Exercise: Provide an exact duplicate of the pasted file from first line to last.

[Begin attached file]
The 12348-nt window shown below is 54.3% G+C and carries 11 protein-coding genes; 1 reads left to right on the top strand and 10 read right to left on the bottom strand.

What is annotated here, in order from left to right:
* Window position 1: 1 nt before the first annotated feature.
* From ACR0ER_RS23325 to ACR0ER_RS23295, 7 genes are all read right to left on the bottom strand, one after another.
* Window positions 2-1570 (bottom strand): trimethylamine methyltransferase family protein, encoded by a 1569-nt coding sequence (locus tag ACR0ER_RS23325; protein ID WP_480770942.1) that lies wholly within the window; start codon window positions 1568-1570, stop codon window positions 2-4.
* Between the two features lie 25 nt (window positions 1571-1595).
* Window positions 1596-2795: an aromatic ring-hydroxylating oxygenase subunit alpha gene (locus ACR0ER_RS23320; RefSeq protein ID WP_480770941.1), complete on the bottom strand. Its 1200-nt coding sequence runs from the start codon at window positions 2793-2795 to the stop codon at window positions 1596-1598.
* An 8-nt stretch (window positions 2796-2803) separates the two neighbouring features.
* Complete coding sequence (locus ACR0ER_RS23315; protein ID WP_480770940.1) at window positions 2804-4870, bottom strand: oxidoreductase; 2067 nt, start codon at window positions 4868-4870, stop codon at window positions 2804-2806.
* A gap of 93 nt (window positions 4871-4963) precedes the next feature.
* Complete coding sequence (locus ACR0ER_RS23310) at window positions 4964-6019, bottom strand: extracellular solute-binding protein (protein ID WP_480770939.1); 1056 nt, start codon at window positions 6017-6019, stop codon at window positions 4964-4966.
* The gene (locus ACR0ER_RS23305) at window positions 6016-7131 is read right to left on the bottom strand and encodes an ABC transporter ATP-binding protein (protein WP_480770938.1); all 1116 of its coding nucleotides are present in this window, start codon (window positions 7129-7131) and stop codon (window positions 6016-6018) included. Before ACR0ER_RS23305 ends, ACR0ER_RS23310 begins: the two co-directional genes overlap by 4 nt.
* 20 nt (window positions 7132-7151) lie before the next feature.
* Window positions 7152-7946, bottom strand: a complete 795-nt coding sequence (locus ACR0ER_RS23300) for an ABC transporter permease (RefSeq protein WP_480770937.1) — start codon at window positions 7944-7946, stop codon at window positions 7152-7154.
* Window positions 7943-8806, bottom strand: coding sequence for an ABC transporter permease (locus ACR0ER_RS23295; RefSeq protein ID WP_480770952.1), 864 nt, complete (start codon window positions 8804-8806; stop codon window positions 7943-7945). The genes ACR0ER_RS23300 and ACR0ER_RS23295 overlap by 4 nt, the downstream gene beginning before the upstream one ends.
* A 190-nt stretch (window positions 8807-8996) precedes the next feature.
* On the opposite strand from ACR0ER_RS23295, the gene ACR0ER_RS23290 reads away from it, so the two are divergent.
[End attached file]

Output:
The 12348-nt window shown below is 54.3% G+C and carries 11 protein-coding genes; 1 reads left to right on the top strand and 10 read right to left on the bottom strand.

What is annotated here, in order from left to right:
* Window position 1: 1 nt before the first annotated feature.
* From ACR0ER_RS23325 to ACR0ER_RS23295, 7 genes are all read right to left on the bottom strand, one after another.
* Window positions 2-1570 (bottom strand): trimethylamine methyltransferase family protein, encoded by a 1569-nt coding sequence (locus tag ACR0ER_RS23325; protein ID WP_480770942.1) that lies wholly within the window; start codon window positions 1568-1570, stop codon window positions 2-4.
* Between the two features lie 25 nt (window positions 1571-1595).
* Window positions 1596-2795: an aromatic ring-hydroxylating oxygenase subunit alpha gene (locus ACR0ER_RS23320; RefSeq protein ID WP_480770941.1), complete on the bottom strand. Its 1200-nt coding sequence runs from the start codon at window positions 2793-2795 to the stop codon at window positions 1596-1598.
* An 8-nt stretch (window positions 2796-2803) separates the two neighbouring features.
* Complete coding sequence (locus ACR0ER_RS23315; protein ID WP_480770940.1) at window positions 2804-4870, bottom strand: oxidoreductase; 2067 nt, start codon at window positions 4868-4870, stop codon at window positions 2804-2806.
* A gap of 93 nt (window positions 4871-4963) precedes the next feature.
* Complete coding sequence (locus ACR0ER_RS23310) at window positions 4964-6019, bottom strand: extracellular solute-binding protein (protein ID WP_480770939.1); 1056 nt, start codon at window positions 6017-6019, stop codon at window positions 4964-4966.
* The gene (locus ACR0ER_RS23305) at window positions 6016-7131 is read right to left on the bottom strand and encodes an ABC transporter ATP-binding protein (protein WP_480770938.1); all 1116 of its coding nucleotides are present in this window, start codon (window positions 7129-7131) and stop codon (window positions 6016-6018) included. Before ACR0ER_RS23305 ends, ACR0ER_RS23310 begins: the two co-directional genes overlap by 4 nt.
* 20 nt (window positions 7132-7151) lie before the next feature.
* Window positions 7152-7946, bottom strand: a complete 795-nt coding sequence (locus ACR0ER_RS23300) for an ABC transporter permease (RefSeq protein WP_480770937.1) — start codon at window positions 7944-7946, stop codon at window positions 7152-7154.
* Window positions 7943-8806, bottom strand: coding sequence for an ABC transporter permease (locus ACR0ER_RS23295; RefSeq protein ID WP_480770952.1), 864 nt, complete (start codon window positions 8804-8806; stop codon window positions 7943-7945). The genes ACR0ER_RS23300 and ACR0ER_RS23295 overlap by 4 nt, the downstream gene beginning before the upstream one ends.
* A 190-nt stretch (window positions 8807-8996) precedes the next feature.
* On the opposite strand from ACR0ER_RS23295, the gene ACR0ER_RS23290 reads away from it, so the two are divergent.